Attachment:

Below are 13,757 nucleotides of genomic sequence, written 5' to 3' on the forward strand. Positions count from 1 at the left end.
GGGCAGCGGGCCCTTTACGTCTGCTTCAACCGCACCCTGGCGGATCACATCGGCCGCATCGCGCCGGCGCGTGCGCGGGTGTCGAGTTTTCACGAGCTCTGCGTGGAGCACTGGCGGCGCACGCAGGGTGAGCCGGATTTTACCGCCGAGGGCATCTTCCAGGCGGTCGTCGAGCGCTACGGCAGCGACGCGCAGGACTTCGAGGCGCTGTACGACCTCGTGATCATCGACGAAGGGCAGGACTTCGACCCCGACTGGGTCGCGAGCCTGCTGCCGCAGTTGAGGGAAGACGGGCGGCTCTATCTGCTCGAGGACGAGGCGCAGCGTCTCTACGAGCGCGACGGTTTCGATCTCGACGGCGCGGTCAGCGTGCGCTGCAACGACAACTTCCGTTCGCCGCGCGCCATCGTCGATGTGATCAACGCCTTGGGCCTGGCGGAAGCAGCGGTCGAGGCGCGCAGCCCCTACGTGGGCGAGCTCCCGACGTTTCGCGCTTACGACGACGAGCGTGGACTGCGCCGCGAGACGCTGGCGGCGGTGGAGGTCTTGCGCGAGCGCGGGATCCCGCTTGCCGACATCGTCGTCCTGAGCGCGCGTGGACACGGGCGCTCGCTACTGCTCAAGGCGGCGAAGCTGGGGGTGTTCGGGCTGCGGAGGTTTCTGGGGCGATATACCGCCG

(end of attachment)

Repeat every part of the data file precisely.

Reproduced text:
Below are 13,757 nucleotides of genomic sequence, written 5' to 3' on the forward strand. Positions count from 1 at the left end.
GGGCAGCGGGCCCTTTACGTCTGCTTCAACCGCACCCTGGCGGATCACATCGGCCGCATCGCGCCGGCGCGTGCGCGGGTGTCGAGTTTTCACGAGCTCTGCGTGGAGCACTGGCGGCGCACGCAGGGTGAGCCGGATTTTACCGCCGAGGGCATCTTCCAGGCGGTCGTCGAGCGCTACGGCAGCGACGCGCAGGACTTCGAGGCGCTGTACGACCTCGTGATCATCGACGAAGGGCAGGACTTCGACCCCGACTGGGTCGCGAGCCTGCTGCCGCAGTTGAGGGAAGACGGGCGGCTCTATCTGCTCGAGGACGAGGCGCAGCGTCTCTACGAGCGCGACGGTTTCGATCTCGACGGCGCGGTCAGCGTGCGCTGCAACGACAACTTCCGTTCGCCGCGCGCCATCGTCGATGTGATCAACGCCTTGGGCCTGGCGGAAGCAGCGGTCGAGGCGCGCAGCCCCTACGTGGGCGAGCTCCCGACGTTTCGCGCTTACGACGACGAGCGTGGACTGCGCCGCGAGACGCTGGCGGCGGTGGAGGTCTTGCGCGAGCGCGGGATCCCGCTTGCCGACATCGTCGTCCTGAGCGCGCGTGGACACGGGCGCTCGCTACTGCTCAAGGCGGCGAAGCTGGGGGTGTTCGGGCTGCGGAGGTTTCTGGGGCGATATACCGCCG